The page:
Here’s What Happens When A Buck Injures A Velvet Antler

antler injurySpring through September the antler-growing cycle for whitetails is approximately 170 days. This gives a buck many opportunities to catch a velvet antler on a fence, smash it against a tree as he flees danger, etc.  

Antlers grow fast—up to an inch per day in the summer! They have a complex system of blood vessels that carry nutrients through the velvet and down into the core.

When a growing antler is broken, it bleeds profusely, and blood can pool and fill the inside of the velvet. When the hardening of the bone process occurs in September the pooled blood can create a heavy, swollen, club-like antler.

If the injury is to the pedicle (the base of an antler) then the deformity could persist for several sets of antlers or even for the rest of the buck’s life, making him a permanent non-typical. Interesting!

4 Unusual Deer Mounts

Lately some different and unusual mounts have been popping up on social media:

deer mount backpack

 

 

 

 

 

 

 

 

This is the first backpack mount I saw, and to my surprise there were many variations of the pack mount on Google images. I suspect these are most popular out West; few hunters in the East pack out a caped buck, though I’m sure it happens when guys hunt deep on a big public area.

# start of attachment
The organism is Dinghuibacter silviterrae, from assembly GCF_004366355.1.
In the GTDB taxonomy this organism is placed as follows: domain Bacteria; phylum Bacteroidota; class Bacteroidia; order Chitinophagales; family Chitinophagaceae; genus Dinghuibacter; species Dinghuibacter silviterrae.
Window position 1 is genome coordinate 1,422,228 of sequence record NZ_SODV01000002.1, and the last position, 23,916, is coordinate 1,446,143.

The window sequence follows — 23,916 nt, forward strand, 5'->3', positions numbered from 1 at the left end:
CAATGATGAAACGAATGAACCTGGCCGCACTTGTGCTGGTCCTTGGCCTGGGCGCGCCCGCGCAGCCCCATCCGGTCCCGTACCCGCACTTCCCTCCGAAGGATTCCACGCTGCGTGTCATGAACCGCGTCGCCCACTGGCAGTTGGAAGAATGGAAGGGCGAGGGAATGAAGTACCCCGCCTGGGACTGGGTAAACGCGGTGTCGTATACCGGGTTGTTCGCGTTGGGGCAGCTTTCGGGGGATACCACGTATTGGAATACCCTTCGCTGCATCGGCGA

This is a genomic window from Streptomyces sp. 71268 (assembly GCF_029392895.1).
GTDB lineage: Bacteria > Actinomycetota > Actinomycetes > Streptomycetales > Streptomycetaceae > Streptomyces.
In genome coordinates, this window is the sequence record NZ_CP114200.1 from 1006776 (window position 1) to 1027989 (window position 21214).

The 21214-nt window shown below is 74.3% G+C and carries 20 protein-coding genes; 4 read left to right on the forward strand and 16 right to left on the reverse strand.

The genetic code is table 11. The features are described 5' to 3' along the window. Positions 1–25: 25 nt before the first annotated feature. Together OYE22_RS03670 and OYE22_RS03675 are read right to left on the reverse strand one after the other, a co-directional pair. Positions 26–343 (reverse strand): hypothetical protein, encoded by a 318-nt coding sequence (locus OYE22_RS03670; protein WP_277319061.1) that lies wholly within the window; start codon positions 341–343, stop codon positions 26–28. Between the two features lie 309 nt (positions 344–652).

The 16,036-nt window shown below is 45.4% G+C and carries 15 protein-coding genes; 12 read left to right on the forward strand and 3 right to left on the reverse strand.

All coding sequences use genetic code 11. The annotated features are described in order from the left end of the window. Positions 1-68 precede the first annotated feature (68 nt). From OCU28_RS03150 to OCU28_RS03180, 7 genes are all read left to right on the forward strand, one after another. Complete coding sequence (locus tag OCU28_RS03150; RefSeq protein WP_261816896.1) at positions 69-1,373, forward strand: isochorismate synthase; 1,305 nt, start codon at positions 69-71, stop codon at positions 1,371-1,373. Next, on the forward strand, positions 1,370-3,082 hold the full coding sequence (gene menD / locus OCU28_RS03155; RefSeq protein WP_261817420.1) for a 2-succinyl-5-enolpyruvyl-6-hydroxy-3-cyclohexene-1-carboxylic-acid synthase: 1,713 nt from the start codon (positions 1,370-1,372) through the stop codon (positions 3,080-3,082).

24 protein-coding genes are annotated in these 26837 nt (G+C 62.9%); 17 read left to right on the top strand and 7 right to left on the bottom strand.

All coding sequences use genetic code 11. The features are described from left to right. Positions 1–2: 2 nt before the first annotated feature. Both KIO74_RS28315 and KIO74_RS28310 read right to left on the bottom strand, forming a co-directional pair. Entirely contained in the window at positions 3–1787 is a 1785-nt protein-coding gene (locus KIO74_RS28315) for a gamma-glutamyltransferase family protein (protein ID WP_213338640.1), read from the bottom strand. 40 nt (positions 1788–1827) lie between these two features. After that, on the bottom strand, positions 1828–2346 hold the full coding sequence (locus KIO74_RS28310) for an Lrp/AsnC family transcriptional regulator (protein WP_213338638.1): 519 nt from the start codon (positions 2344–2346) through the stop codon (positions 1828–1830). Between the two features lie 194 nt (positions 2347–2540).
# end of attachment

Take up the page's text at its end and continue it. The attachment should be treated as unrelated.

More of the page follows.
deer mount rub tree

 

 

 

 

 

 

 

 

Then there is the buck rub mount. I have seen versions of this over the years, but it seems to be making a comeback and is more popular than ever. Again, lots of variations on Google images.

deer mount lick coat

 

 

 

 

 

 

 

The buck licking his coat—deer groom themselves regularly—is different and unique, if not a little weird. But to each his own.

deer mount tailgate

 

 

 

 

 

 

The tailgate is my top pick of off-the-wall mounts. Different, but for some reason I kind of like it. I don’t like the 12-pack of regular Miller as an accessory; I’d have made it Miller Lite.

What do you think, which is your favorite? Me, I’ll probably just stick to boring old shoulder mounts.

2019 And Beyond: Warm, Wet Weather Means More Snakes

tx sarge snakeI hate snakes and I cannot lie.

Any snakes, from garters to rats to rattlers to moccasins.

Any kind, color or size, I am scared of them all.

My heart rate soared and my blood pressure spiked when I read this:

After a winter (2018-19) that was warmer and wetter than average across much of the U.S., the country needs to be on snake watch…

Snakes like those conditions. Increased populations are expected.

And there is more bad news.

A new study by Stanford University professor Grant Lipman and the University of Colorado’s Caleb Phillips shows that rattlesnakes and other venomous snakes may bite more people after rainy seasons.

The study, which analyzed 20 years of snakebite data, found a significant increase in snakebites the year after a rainy season.

Researchers say that during warm, wet spells, snakes breed more and have more babies. As the babies grow and slither around in their second and third years, that is when people really begin to notice the increase.